Indigenous Social And Economic Structure In Precolonial Idanreland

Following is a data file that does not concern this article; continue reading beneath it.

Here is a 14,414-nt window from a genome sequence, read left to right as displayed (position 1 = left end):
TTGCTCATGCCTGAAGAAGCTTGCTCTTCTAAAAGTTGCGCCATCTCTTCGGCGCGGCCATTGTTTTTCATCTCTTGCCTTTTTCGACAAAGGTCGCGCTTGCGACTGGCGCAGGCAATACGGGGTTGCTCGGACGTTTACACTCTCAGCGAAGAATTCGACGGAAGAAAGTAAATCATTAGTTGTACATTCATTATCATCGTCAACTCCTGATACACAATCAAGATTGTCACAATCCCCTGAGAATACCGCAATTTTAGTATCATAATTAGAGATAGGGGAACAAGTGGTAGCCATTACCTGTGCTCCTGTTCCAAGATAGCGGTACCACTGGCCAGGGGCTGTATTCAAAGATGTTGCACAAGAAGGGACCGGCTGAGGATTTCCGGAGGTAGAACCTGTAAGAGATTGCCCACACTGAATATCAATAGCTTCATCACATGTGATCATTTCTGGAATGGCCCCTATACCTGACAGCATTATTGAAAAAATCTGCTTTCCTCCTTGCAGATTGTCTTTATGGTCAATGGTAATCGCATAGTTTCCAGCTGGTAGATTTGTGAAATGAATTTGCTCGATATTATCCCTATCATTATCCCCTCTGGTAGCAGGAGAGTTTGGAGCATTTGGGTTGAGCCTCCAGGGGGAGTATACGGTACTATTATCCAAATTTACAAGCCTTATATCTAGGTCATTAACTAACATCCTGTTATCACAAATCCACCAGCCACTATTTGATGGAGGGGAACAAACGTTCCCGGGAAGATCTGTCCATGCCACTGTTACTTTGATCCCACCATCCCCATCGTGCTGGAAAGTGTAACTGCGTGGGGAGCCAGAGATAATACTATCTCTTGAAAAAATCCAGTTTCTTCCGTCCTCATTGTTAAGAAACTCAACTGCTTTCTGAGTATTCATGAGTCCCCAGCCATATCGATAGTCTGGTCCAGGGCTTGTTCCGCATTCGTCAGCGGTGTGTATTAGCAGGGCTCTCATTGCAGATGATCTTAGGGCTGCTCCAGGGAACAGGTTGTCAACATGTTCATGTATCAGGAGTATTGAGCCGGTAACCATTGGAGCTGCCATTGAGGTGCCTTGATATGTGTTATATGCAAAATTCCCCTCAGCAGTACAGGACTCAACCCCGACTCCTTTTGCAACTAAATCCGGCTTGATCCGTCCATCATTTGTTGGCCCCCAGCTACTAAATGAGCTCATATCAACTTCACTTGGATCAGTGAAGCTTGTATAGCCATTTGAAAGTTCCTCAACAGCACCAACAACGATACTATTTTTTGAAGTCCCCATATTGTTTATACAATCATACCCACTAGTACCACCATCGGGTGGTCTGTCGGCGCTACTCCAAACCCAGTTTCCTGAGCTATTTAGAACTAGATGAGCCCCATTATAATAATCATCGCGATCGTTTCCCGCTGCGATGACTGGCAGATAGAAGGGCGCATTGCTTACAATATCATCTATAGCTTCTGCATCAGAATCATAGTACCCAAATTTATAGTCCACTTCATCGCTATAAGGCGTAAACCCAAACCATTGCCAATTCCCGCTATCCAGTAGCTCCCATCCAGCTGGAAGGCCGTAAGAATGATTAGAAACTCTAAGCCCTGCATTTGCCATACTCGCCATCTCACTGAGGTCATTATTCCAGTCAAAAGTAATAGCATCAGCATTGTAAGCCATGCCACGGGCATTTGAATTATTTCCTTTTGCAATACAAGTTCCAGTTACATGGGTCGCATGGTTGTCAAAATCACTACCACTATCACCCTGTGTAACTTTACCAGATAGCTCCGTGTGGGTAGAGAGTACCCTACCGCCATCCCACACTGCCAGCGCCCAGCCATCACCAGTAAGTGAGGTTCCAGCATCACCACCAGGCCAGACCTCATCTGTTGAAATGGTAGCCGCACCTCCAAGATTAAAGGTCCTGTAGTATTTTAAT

Pre-colonial Idanre was built on household farming, and reciprocal economic system among family members, age group and the community. Economic system in precolonial Idanre was therefore, conducted with an eye on widening social affinity, enhancing inclusive development and tightening cultural bond rather than accumulating wealth and economic surplus for individual aggrandizement. With this, social stratification, class conflict, expropriation and monopolization of the means of production, and uneven development were virtually non-existent, until the colonial epoch when agrarian capitalism adopted by the British government to maximize the extraction of raw materials - cocoa in the case of Idanre - based on the vent-for surplus theory, gained momentum. This paper thus examines the precolonial social and economic structure of Idanreland. This work shows that in order to gain a fuller understanding of the dynamics of pre-colonial social and economic system in Yoruba land, scholars must focus on neglected rural, but productive Idanre society. The study adopts the historical methodology; using on primary sources, especially oral tradition, the British intelligent reports and other official colonial document sourced at the National Archive Ibadan in addition to a handful of relevant secondary sources.